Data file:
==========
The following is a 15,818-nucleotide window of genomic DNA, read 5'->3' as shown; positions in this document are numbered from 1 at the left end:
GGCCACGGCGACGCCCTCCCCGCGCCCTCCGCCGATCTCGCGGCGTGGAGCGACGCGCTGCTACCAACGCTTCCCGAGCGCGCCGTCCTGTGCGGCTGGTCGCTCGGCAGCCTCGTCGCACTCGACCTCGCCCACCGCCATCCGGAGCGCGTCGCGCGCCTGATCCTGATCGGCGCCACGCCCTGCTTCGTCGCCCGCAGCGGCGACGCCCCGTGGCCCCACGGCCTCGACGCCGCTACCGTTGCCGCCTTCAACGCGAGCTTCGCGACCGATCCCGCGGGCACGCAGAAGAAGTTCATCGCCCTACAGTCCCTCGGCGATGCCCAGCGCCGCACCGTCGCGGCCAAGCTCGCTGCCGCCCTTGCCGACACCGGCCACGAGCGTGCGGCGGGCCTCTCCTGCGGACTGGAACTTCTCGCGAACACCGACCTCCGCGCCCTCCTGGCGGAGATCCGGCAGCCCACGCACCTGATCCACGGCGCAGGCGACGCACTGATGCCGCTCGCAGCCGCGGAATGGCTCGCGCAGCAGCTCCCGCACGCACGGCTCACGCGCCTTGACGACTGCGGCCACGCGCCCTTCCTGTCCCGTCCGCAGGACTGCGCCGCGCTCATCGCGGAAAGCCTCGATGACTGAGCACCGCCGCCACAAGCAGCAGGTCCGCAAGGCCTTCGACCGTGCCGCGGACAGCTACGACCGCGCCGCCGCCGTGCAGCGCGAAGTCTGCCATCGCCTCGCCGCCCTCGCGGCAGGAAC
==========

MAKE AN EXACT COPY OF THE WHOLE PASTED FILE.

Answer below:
The following is a 15,818-nucleotide window of genomic DNA, read 5'->3' as shown; positions in this document are numbered from 1 at the left end:
GGCCACGGCGACGCCCTCCCCGCGCCCTCCGCCGATCTCGCGGCGTGGAGCGACGCGCTGCTACCAACGCTTCCCGAGCGCGCCGTCCTGTGCGGCTGGTCGCTCGGCAGCCTCGTCGCACTCGACCTCGCCCACCGCCATCCGGAGCGCGTCGCGCGCCTGATCCTGATCGGCGCCACGCCCTGCTTCGTCGCCCGCAGCGGCGACGCCCCGTGGCCCCACGGCCTCGACGCCGCTACCGTTGCCGCCTTCAACGCGAGCTTCGCGACCGATCCCGCGGGCACGCAGAAGAAGTTCATCGCCCTACAGTCCCTCGGCGATGCCCAGCGCCGCACCGTCGCGGCCAAGCTCGCTGCCGCCCTTGCCGACACCGGCCACGAGCGTGCGGCGGGCCTCTCCTGCGGACTGGAACTTCTCGCGAACACCGACCTCCGCGCCCTCCTGGCGGAGATCCGGCAGCCCACGCACCTGATCCACGGCGCAGGCGACGCACTGATGCCGCTCGCAGCCGCGGAATGGCTCGCGCAGCAGCTCCCGCACGCACGGCTCACGCGCCTTGACGACTGCGGCCACGCGCCCTTCCTGTCCCGTCCGCAGGACTGCGCCGCGCTCATCGCGGAAAGCCTCGATGACTGAGCACCGCCGCCACAAGCAGCAGGTCCGCAAGGCCTTCGACCGTGCCGCGGACAGCTACGACCGCGCCGCCGCCGTGCAGCGCGAAGTCTGCCATCGCCTCGCCGCCCTCGCGGCAGGAAC